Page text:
Architecture

Oracle NoSQL Database applications read and write data by performing network requests against an Oracle NoSQL Database data store, referred to as the KVStore. The KVStore is a collection of Storage Nodes, each of which hosts one or more Replication Nodes. Data is automatically spread across these Replication Nodes by internal KVStore mechanisms. Given a traditional three-tier web architecture, the KVStore either takes the place of your back-end database, or runs alongside it.

Optionally, a KVStore installation can be spread across multiple physical locations, each of which is called a zone. Zones are described in Zones.

Note:

Replication Nodes are implemented using Berkeley DB, Java Edition (JE). JE is an enterprise-class, transaction-protected database, which is fully described in the Oracle Berkeley DB Java Edition.

The store contains multiple Storage Nodes. A Storage Node is a physical (or virtual) machine with its own local storage. The machine is intended to be commodity hardware. While not a requirement, each storage node is typically identical to all other Storage Nodes within the store.

The following illustration depicts a typical architecture used by an application that uses an Oracle NoSQL Database. Specifically, three of nine Storage Nodes each host an Admin process and a Replication Node. The remaining Storage Nodes each host a Replication node.

Figure 1-1 Typical Architecture for Oracle NoSQL Database Store

Description of Figure 1-1 follows
Description of "Figure 1-1 Typical Architecture for Oracle NoSQL Database Store"

Every Storage Node hosts one or more Replication Nodes as determined by its capacity. A Storage Node's capacity serves as a rough measure of the hardware resources associated with it. Stores can contain Storage Nodes with different capacities, and Oracle NoSQL Database ensures that a Storage Node is assigned a proportional load size to its capacity.

A Replication Node, in turn, contains a subset of the store's data. Storage node data is automatically divided evenly into logical collections called partitions. Every Replication Node contains at least one, and typically many, partitions. Partitions are described in greater detail in Partitions.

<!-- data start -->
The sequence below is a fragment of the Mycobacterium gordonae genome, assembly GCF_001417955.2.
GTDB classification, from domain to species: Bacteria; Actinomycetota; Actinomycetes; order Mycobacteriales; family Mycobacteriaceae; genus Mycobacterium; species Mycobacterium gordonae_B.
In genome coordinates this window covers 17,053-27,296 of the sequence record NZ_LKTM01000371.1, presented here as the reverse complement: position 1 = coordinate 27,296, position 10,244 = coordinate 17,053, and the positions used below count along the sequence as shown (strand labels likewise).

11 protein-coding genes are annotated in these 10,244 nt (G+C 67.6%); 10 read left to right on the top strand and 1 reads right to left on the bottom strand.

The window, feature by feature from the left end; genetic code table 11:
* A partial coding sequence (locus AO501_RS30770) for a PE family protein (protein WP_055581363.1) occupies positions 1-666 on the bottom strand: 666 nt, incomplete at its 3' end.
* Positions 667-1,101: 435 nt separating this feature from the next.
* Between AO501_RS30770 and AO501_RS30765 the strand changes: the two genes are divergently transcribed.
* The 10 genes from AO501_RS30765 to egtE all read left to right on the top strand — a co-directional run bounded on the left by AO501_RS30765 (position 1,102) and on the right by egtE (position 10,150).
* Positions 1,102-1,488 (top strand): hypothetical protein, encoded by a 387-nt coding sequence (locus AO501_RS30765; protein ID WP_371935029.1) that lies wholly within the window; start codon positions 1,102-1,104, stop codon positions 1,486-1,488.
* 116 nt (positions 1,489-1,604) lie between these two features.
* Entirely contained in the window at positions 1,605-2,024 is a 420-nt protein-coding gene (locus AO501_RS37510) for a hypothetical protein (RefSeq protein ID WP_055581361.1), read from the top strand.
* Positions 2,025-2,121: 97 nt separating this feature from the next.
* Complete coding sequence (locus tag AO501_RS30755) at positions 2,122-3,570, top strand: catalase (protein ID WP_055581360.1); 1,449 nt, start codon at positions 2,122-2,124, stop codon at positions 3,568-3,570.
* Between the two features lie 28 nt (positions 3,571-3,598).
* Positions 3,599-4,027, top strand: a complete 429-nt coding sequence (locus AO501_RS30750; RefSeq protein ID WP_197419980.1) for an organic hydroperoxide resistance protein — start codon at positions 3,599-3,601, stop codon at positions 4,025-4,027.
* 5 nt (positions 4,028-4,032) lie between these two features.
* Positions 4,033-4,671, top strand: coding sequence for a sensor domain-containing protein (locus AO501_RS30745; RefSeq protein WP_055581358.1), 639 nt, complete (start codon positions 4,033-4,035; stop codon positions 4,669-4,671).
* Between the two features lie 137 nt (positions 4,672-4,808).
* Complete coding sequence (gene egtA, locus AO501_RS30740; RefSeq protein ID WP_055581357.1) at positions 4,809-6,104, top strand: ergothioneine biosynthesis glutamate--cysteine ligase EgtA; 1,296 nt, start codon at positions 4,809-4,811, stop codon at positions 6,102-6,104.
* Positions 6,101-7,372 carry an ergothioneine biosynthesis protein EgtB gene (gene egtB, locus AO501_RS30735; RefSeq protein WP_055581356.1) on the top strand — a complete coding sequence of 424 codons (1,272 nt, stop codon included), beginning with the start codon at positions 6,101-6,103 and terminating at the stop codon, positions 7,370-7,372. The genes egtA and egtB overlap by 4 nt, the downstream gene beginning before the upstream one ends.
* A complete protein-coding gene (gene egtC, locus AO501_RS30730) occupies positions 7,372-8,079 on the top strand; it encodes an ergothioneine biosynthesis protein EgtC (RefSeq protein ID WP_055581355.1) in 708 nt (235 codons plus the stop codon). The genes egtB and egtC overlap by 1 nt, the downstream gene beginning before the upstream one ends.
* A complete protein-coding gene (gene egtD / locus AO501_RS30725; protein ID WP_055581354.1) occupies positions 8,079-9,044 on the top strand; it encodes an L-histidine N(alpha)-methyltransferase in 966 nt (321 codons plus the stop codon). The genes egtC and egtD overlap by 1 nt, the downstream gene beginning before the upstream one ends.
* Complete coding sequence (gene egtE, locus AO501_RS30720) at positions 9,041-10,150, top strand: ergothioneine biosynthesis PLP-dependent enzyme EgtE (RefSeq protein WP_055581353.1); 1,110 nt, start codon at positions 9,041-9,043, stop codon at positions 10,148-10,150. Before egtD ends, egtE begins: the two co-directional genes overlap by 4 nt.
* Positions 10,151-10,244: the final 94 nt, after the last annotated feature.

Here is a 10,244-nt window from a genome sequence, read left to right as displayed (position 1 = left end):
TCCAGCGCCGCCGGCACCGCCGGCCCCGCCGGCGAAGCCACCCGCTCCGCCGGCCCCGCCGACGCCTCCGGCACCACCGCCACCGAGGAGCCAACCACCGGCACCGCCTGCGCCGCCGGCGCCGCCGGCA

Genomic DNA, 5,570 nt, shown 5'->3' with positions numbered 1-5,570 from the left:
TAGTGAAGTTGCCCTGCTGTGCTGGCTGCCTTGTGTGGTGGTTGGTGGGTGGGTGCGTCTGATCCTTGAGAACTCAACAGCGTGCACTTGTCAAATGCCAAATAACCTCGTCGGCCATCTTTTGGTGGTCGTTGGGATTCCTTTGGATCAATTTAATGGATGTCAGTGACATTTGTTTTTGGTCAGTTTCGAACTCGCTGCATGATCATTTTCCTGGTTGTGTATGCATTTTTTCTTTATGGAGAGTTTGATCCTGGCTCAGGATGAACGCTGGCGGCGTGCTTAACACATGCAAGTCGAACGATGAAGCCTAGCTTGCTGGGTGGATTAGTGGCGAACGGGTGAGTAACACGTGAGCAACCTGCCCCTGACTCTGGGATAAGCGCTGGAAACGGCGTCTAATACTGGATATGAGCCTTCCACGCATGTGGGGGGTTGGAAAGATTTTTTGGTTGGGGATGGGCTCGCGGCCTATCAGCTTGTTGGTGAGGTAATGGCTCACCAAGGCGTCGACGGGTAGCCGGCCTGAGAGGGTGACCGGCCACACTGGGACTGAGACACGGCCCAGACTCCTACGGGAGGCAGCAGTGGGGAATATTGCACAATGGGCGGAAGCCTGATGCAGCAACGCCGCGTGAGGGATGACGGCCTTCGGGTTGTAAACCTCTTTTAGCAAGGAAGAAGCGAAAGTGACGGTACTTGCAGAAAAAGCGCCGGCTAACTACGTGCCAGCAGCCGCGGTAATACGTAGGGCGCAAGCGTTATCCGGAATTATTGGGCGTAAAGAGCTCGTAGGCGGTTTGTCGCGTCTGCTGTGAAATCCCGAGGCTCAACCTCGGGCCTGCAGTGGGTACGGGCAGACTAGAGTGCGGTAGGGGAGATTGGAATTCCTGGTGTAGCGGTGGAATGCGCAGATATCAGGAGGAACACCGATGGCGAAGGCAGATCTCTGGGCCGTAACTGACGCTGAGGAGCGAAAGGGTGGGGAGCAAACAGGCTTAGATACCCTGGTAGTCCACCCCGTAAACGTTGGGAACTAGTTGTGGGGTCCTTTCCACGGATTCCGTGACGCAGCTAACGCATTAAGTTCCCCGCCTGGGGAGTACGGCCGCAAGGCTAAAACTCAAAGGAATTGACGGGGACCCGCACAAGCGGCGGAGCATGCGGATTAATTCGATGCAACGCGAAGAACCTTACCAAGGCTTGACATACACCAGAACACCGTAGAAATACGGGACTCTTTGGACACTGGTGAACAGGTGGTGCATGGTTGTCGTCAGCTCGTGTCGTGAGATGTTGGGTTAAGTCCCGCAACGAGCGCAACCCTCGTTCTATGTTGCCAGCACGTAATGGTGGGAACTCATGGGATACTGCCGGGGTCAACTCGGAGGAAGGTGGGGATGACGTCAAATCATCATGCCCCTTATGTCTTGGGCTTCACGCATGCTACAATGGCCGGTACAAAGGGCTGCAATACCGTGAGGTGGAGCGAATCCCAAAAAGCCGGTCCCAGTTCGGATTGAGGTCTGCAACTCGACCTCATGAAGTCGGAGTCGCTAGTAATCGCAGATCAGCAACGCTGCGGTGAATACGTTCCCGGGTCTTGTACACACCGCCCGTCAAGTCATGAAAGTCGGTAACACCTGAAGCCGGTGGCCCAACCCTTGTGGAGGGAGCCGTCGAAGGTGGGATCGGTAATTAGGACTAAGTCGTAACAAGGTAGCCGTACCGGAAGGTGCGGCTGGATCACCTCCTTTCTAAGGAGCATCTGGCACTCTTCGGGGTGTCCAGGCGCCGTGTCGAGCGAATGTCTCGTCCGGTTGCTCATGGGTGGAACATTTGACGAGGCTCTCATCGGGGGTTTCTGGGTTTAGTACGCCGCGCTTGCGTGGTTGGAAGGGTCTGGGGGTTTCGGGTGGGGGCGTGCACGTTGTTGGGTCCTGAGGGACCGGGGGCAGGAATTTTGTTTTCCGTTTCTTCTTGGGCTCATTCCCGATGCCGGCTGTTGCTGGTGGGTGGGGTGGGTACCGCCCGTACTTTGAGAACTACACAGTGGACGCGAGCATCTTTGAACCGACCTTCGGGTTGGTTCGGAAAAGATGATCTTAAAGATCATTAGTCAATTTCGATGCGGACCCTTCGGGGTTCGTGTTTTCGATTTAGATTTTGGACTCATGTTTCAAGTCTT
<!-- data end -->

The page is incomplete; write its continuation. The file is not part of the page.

Finally, each Storage Node contains monitoring software that captures information ensuring the Replication Nodes that it hosts are running and healthy.

For more information on how to associate capacity with a Storage Node and know the best way to balance the number of Storage Nodes and Replication Nodes, see Determining Your Store's Configuration in the Administrator's Guide.

Replication Nodes and Shards

At a high level, you can think of a Replication Node as a single database containing tables or key-value pairs. Storage Nodes host one or more Replication Nodes. Because hosting a Replication Node depends on a healthy amount of resources, generally, Storage Nodes host only a single Replication Node. However, for installations with hardware that has abundant resources (memory, CPUs, and disks), Storage Nodes can, and do, host multiple Replication Nodes.

Your store's Replication Nodes are organized into shards. A single shard contains multiple Replication Nodes. Each shard has a replica master node. The master node performs all database write activities. Each shard also contains one or more read-only replicas. The master node copies all new write activity data to the replicas. The replicas are then used to service read-only operations.

While there can be only one master node per shard at any given time, any of the other shard members can become a master node. An exception to this is for nodes in a secondary zone as described below.

The following illustration shows how the KVStore is divided up into shards: